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  • Children with dogs

    (Part 2 of 2)

    So, let’s continue where we left off last week, with more safety tips on how to avoid negative interactions between children and dogs:

    • Dealing with potentially aggressive dogs on the street, children need to know the rules of reading their faces and how to react. When approached by a strange dog that is growling, the child must know to look down and to remain perfectly still. If a child is on the ground, they must curl into a ball and remain still. If they are standing up in front of a growling dog, they need to remain still with arms down and look at their shoes. This lets the dog know they do not need to fight for dominance. The child should never run; aggressive dogs will chase, catch and attack.
    • Dogs that are on chains or in cages will usually feel threatened by an approaching child. They are in a position that they can’t get out of, and this can make them feel scared and incite fear aggression response. Even though that’s not always the case, sometimes dogs that are on chains at all times are also likely abused and mistreated, which makes them more aggressive. Without exceptions, a child should never approach a dog that is tied up, chained up, or caged.
    • Contrary to popular belief, a wagging tail does not always mean a friendly dog. Usually, when a dog wags its tail, it means it is excited, but excitement can be good or bad. It may have nervous excitement which means it is fearful and uncomfortable. Even anger is an excited state that may lead to tail wagging on occasion.
    • If a dog is asleep, leave it alone. Surprising a dog that is asleep, or surprising an awake dog, may lead to a reactionary aggression. Also, dogs need their sleep as much as humans.
    • Never play aggressively with a dog. Wrestling, pushing or “play hitting” are major no-no’s. By a person acting this way the dog may assume that it’s ok to reciprocate, leading to bites and scratching. 
    • While people say hello by shaking hands or hugging, dogs say hello by smelling others. When it’s safe to do so, children should always get down to the dog’s level and then let a dog smell their hand before they touch the dog. Teach your child what “when it’s safe to do so” means in such cases. Then, teach them how to slowly hold out their hand, fingers, and palm pointing down (non-aggressive), and let the dog come up to them. The kid should not push their hand toward the dog.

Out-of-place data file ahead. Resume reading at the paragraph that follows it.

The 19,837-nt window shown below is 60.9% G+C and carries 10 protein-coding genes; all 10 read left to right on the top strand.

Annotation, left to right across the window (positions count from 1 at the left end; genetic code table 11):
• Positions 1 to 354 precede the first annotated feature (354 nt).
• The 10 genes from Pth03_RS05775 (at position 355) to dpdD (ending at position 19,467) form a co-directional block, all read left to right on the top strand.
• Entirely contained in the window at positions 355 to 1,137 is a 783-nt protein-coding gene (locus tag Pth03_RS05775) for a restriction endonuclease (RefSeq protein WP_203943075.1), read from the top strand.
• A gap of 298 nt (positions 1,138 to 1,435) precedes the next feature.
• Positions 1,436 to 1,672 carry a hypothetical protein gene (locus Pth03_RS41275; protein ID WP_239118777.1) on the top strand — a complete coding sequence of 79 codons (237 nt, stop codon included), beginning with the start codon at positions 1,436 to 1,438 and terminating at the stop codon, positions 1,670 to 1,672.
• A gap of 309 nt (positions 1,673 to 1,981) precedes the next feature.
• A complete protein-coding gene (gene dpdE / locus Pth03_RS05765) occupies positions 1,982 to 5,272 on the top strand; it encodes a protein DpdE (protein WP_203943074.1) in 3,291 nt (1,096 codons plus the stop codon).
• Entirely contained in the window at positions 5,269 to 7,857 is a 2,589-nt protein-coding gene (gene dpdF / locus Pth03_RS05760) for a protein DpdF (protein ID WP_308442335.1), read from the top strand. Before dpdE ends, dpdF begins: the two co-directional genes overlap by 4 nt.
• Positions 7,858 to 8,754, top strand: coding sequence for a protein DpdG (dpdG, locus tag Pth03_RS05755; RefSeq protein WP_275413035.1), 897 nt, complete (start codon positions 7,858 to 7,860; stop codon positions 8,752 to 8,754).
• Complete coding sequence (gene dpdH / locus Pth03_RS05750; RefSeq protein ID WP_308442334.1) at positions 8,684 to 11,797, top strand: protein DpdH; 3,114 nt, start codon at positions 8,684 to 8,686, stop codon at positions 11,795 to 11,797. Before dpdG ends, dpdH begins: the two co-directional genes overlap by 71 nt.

• Because dogs are still unpredictable animals, as a pet owner it is your responsibility to make sure others in the household are safe, particularly when there are small children around. This includes all of your pets, too. Depending on the situation, your children and dogs may need to be kept separated. When your pooch is outside, they may need to be in an outdoor pen. In the house, have a pet gate that locks so children can’t get in without your permission. No matter how friendly your dog is, always have “Beware of Dog” signs so neighbours and their children are informed.
    • Teaching your dog how to behave around children is so important, and socialization is one of the most crucial aspects of dog training and ownership. Any pet owner must socialize their dog without exception. This is for the safety of both the canine and those around. Your pooch should have an opportunity to interact with strangers, other animals and especially children. That way the dog is familiar, and not scared or insecure around “small humans.” Always supervise such encounters so that you can help kids approach the dog when you are sure the animal is comfortable with it.
    • Similar to approaching chained dogs, teach your children to absolutely never approach a strange dog on the street. These animals can be dangerous, so, if they can spot a stray from far away, it’s best to take a different route to avoid coming any closer. If a child finds a stray dog, they should back away slowly and inform an adult. They shouldn’t run or scream. This only attracts the attention of the dog. And they especially should not try to pet, feed or play with a stray dog.
    • Teach your child the basics of canine body language. This is quite an involved subject but teaching your child the basics will help guide them on what to do or what to avoid.

    We all want children to love dogs and vice-versa. The relationship between children and dogs is too important to screw up so please take the time to help your children develop and enjoy the love of your dog.